17th Airborne Division (United States)

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17th Airborne Division
USA - 17 ABN DIV.svg
Shoulder sleeve insignia
Active1942–45, 1948–49
CountryUnited States
BranchArmy
TypeAirborne
Nickname"Golden Talons"
MottoThunder From Heaven
Engagements

World War II

Commanders
Notable
commanders
William M. Miley
 
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17th Airborne Division
USA - 17 ABN DIV.svg
Shoulder sleeve insignia
Active1942–45, 1948–49
CountryUnited States
BranchArmy
TypeAirborne
Nickname"Golden Talons"
MottoThunder From Heaven
Engagements

World War II

Commanders
Notable
commanders
William M. Miley
US infantry divisions (1939–present)
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17th Infantry Division (Inactive)18th Infantry Division (Inactive)

The 17th Airborne Division was an airborne unit in the United States Army during World War II, and was commanded by Major General William M. Miley. It was officially activated as an airborne division in April 1943 but was not immediately sent to a combat theater, remaining in the United States to complete its training. During this training process, the division took part in several training exercises, including the Knollwood Maneuver, in which it played a vital part in ensuring that the airborne division remained as a military formation in the United States Army after the poor performance of American airborne forces in Sicily. As such it did not take part in the first two large-scale airborne operations conducted by the Allies, Operation Husky and Operation Neptune, only transferring to Britain after the end of Operation Overlord.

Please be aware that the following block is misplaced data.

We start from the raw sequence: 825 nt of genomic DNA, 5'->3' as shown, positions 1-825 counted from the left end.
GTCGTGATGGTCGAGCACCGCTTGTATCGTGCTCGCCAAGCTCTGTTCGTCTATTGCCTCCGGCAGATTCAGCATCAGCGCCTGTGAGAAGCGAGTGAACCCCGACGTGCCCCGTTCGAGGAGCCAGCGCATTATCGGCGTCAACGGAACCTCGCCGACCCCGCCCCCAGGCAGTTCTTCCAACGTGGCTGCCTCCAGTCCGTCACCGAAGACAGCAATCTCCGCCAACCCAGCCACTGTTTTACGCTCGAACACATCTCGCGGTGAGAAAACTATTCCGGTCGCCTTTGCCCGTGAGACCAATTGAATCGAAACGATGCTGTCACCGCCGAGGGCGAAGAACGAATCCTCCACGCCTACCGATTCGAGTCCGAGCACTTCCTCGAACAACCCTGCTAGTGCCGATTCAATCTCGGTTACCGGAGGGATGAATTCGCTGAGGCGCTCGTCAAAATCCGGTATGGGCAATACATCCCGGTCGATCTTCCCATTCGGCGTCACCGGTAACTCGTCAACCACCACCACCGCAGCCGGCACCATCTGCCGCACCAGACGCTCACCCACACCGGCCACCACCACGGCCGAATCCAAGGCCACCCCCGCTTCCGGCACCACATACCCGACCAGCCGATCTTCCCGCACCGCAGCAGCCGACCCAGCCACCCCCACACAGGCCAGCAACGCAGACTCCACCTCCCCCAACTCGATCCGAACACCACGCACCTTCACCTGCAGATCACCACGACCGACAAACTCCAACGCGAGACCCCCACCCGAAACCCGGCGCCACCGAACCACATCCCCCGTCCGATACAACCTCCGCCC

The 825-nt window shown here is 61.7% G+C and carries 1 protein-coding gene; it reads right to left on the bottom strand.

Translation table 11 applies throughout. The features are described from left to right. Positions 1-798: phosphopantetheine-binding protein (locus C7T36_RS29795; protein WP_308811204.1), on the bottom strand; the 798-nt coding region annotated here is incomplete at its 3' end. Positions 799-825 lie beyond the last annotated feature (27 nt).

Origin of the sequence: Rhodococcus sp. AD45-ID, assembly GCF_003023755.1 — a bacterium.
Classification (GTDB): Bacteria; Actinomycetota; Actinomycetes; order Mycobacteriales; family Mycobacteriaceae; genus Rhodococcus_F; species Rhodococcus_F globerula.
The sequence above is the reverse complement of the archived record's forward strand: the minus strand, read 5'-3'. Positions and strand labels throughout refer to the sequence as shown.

When the division arrived in Britain, it came under the command of XVIII Airborne Corps, part of the First Allied Airborne Army, but was not chosen to participate in Operation Market-Garden, the airborne landings in the Netherlands, as Allied planners believed it had arrived too late and could not be "trained up" in time for the operation. However, after the end of Operation Market-Garden the division was shipped to France and then Belgium to fight in the Ardennes during the Battle of the Bulge. The 17th gained its first Medal of Honor during its time fighting in the Ardennes, and was then withdrawn to Luxembourg to prepare for an assault over the River Rhine. In March 1945, the division participated in its first, and only, airborne operation, dropping alongside the British 6th Airborne Division as a part of Operation Varsity, where it gained three more Medals of Honor. The division then advanced through Northern Germany until the end of World War II, when it briefly undertook occupation duties in Germany before shipping back to the United States. There, it was officially deactivated in September 1945, although it was briefly reactivated as a training division between 1948 and 1949.

Formation[edit]

The German military pioneered the use of large-scale airborne formations, first during the invasion of Norway and Denmark and later that year during the assaults on the Netherlands and Belgium in 1940 and later in the Battle of Crete in 1941.[1] The Allied governments were aware of the success of these operations (but not of the heavy German casualties incurred, particularly during the assault on the Netherlands and the invasion of Crete) and decided to form their own airborne formations.[2] This decision would eventually lead to the creation of five American and two British airborne divisions, as well as many smaller units.[3][4] The 17th Airborne Division was activated on 15 April 1943 at Camp Mackall in North Carolina, under the command of the newly promoted Major-General William M. Miley. The division was originally composed of the 513th Parachute Infantry Regiment, activated on 11 January 1943 at Fort Benning, the 193rd Glider Infantry Regiment, and the 194th Glider Infantry Regiment.[5] The official dedication ceremony for the unit took place on 1 May 1943 with thousands of civilian and military spectators, including Major-General Eldridge G. Chapman, overall commander of Airborne Command and of all American airborne forces during World War II.[6]